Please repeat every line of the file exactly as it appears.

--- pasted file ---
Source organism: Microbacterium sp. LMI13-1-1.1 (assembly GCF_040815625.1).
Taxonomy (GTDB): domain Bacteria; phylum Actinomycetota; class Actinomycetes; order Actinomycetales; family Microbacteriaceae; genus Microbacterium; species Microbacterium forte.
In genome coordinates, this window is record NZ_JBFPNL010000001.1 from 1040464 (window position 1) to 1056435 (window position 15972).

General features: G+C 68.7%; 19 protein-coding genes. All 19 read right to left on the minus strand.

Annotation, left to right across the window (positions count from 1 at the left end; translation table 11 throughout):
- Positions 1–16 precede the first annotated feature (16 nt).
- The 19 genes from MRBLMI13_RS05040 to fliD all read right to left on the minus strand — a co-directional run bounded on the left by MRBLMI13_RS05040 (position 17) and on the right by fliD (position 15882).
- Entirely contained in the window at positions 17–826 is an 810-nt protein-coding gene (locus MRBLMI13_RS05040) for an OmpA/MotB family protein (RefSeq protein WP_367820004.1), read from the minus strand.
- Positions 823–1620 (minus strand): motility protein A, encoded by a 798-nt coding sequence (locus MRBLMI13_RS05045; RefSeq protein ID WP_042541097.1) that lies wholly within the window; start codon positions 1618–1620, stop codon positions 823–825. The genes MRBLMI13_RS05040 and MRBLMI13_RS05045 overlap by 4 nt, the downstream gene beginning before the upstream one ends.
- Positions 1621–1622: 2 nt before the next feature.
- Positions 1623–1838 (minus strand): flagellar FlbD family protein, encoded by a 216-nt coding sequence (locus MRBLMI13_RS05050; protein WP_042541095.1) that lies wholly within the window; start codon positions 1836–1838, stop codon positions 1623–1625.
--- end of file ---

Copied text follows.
Source organism: Microbacterium sp. LMI13-1-1.1 (assembly GCF_040815625.1).
Taxonomy (GTDB): domain Bacteria; phylum Actinomycetota; class Actinomycetes; order Actinomycetales; family Microbacteriaceae; genus Microbacterium; species Microbacterium forte.
In genome coordinates, this window is record NZ_JBFPNL010000001.1 from 1040464 (window position 1) to 1056435 (window position 15972).

General features: G+C 68.7%; 19 protein-coding genes. All 19 read right to left on the minus strand.

Annotation, left to right across the window (positions count from 1 at the left end; translation table 11 throughout):
- Positions 1–16 precede the first annotated feature (16 nt).
- The 19 genes from MRBLMI13_RS05040 to fliD all read right to left on the minus strand — a co-directional run bounded on the left by MRBLMI13_RS05040 (position 17) and on the right by fliD (position 15882).
- Entirely contained in the window at positions 17–826 is an 810-nt protein-coding gene (locus MRBLMI13_RS05040) for an OmpA/MotB family protein (RefSeq protein WP_367820004.1), read from the minus strand.
- Positions 823–1620 (minus strand): motility protein A, encoded by a 798-nt coding sequence (locus MRBLMI13_RS05045; RefSeq protein ID WP_042541097.1) that lies wholly within the window; start codon positions 1618–1620, stop codon positions 823–825. The genes MRBLMI13_RS05040 and MRBLMI13_RS05045 overlap by 4 nt, the downstream gene beginning before the upstream one ends.
- Positions 1621–1622: 2 nt before the next feature.
- Positions 1623–1838 (minus strand): flagellar FlbD family protein, encoded by a 216-nt coding sequence (locus MRBLMI13_RS05050; protein WP_042541095.1) that lies wholly within the window; start codon positions 1836–1838, stop codon positions 1623–1625.